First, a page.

This pilot study was set up with support from Heart Research Australia. Heart-attack victims are taken direct to a 24/7 emergency service at Sydney's Royal North Shore Hospital or Westmead Hospital.
Ongoing since 1997, the program is known as SALAMI (Stents as an Alternative to Lytic therapy in Acute Myocardial Infarction).
Using a stent (a small piece of steel mesh), cardiologists open up blocked arteries 100 minutes earlier than usual. Patients leave hospital within three days, and are soon back at work, with minimal heart damage.
Saving time: stents instead of drugs
Time is muscle, and the stenting process saves heart muscle from irreversible damage.
Back in 1997 the standard treatment for opening arteries was the use of slow-acting, clot-busting drugs (known as lytic therapy). These took time to work, and could cause serious complications.
Professor Helge Rasmussen and Dr Gregory Nelson, both interventionist cardiologists at Royal North Shore Hospital, realised that mechanical unblocking of coronary arteries (with balloon catheters or stents) was likely to be a superior, and faster, treatment.
To test their theories they set up a 24/7 emergency service for heart attack victims. Stents were inserted to open the artery and allow blood to reach the heart. This is done in an emergency operation known as infarct angioplasty.
Safer, faster treatment
Infarct angioplasty proved a much safer and more effective treatment. As a result, clot-busting drugs have not been used on the Royal North Shore campus since 1997.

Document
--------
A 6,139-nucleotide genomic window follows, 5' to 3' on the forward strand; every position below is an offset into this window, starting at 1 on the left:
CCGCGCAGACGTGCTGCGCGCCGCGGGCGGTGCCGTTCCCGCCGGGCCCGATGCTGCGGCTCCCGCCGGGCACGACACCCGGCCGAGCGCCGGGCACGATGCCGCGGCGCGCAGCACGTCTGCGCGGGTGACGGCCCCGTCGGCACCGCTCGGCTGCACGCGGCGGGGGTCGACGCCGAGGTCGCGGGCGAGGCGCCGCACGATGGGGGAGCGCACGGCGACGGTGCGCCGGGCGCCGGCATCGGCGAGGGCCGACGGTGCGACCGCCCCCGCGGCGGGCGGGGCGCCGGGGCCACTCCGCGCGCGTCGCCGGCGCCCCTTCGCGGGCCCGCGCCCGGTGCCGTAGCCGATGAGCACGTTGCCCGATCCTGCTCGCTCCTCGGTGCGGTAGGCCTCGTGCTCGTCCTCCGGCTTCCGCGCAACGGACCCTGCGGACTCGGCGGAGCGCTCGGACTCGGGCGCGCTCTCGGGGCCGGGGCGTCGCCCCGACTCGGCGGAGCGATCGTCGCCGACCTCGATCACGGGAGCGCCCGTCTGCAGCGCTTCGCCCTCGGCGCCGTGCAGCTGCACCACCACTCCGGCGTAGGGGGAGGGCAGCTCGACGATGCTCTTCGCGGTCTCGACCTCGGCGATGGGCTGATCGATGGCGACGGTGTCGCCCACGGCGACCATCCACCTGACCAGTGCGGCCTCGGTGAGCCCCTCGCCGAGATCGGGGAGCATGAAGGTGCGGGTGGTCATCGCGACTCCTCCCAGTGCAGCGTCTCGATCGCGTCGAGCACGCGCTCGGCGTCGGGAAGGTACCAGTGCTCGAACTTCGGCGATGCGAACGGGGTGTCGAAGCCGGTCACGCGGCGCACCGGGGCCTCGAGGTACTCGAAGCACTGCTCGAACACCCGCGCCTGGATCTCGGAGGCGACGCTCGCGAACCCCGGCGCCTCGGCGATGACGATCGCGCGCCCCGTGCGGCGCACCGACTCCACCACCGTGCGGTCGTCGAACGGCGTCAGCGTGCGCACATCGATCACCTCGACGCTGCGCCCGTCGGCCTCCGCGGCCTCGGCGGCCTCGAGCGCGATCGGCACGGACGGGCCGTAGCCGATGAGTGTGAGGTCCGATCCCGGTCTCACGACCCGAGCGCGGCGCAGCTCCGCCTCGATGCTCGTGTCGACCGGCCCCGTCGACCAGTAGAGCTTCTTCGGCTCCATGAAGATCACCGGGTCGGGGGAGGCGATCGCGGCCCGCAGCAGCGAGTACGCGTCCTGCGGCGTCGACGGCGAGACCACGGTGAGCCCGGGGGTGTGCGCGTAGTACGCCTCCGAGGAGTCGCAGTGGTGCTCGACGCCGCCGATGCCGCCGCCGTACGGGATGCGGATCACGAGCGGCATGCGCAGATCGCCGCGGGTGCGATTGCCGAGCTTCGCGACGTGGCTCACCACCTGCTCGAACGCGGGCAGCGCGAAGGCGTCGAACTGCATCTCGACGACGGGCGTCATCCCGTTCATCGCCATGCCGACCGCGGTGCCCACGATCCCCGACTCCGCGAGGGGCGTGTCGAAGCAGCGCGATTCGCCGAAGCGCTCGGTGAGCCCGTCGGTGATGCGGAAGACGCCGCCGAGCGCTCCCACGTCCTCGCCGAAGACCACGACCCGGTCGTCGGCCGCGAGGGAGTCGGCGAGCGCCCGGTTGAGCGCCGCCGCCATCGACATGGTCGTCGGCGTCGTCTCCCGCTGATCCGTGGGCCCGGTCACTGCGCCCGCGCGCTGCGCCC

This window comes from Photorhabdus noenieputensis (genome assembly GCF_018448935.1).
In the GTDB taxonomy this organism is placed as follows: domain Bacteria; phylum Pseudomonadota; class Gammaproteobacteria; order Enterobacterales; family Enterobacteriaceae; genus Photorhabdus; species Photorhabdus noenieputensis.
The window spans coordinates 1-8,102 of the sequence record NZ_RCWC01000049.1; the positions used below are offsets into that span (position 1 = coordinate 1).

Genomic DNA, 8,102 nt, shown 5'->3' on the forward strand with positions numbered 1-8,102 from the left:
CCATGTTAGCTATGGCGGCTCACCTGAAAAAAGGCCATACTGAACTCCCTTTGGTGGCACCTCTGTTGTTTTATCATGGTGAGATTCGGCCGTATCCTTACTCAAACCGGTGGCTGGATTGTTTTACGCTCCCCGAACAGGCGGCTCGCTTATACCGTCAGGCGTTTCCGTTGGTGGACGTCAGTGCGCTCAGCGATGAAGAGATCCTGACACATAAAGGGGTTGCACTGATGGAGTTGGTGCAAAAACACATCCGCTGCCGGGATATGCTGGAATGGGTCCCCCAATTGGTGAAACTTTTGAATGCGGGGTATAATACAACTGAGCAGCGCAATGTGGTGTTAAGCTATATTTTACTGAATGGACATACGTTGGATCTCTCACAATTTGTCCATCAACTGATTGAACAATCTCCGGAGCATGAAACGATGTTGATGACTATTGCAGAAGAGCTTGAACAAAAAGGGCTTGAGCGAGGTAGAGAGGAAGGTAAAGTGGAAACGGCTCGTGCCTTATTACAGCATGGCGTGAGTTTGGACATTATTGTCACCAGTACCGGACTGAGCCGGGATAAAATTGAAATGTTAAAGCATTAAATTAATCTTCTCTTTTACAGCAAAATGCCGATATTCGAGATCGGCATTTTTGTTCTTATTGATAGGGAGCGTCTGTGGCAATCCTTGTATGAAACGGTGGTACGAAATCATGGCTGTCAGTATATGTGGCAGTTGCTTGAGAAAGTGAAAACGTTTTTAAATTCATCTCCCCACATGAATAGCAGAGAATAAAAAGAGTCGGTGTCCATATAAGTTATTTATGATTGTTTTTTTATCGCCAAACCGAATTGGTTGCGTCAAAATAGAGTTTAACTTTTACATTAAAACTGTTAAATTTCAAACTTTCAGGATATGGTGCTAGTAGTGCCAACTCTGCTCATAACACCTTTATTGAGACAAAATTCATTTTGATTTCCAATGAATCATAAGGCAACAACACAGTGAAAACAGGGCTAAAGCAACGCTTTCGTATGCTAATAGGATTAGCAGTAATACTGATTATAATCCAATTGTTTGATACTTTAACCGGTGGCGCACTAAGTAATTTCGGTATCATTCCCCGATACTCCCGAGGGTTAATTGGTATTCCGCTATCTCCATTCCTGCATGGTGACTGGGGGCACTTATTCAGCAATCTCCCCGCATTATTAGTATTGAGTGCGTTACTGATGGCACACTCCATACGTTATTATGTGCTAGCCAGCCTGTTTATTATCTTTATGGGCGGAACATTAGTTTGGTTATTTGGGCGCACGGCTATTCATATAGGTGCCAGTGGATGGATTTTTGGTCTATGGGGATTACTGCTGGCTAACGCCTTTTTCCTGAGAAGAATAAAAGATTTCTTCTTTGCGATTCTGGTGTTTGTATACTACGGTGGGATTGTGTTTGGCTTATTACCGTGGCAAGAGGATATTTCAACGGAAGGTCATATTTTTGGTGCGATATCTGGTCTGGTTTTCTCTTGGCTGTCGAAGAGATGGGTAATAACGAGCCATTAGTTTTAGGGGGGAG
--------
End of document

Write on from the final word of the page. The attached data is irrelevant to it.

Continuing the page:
For the treatment to have maximum impact, it should happen as soon as possible after the onset of a heart attack. Treatment within two hours from the start of chest pain gives the best possible result.
Major hospitals rather than local
Infarct angioplasty is best performed in a regional heart attack centre. The drop in deaths during this study was achieved despite patients often travelling further than their nearest hospital, to be treated at Royal North Shore or Westmead Hospital.
Critical delays at local centres
Before the study, most heart attack patients in the Northern Sydney or Western Sydney Area Health Regions were taken by ambulance to the nearest district hospital for diagnosis. While these hospitals are closer to the patient's location, they lack the facilities and specialist staff to mechanically unblock an artery.
Patients would then be transferred to Royal North Shore or Westmead, facing significant delays before treatment.
Better outcomes at major centres
The outcomes of treatment are related to the volume of procedures done in any one unit. The more operations that are done, the better the outcomes – practice makes perfect.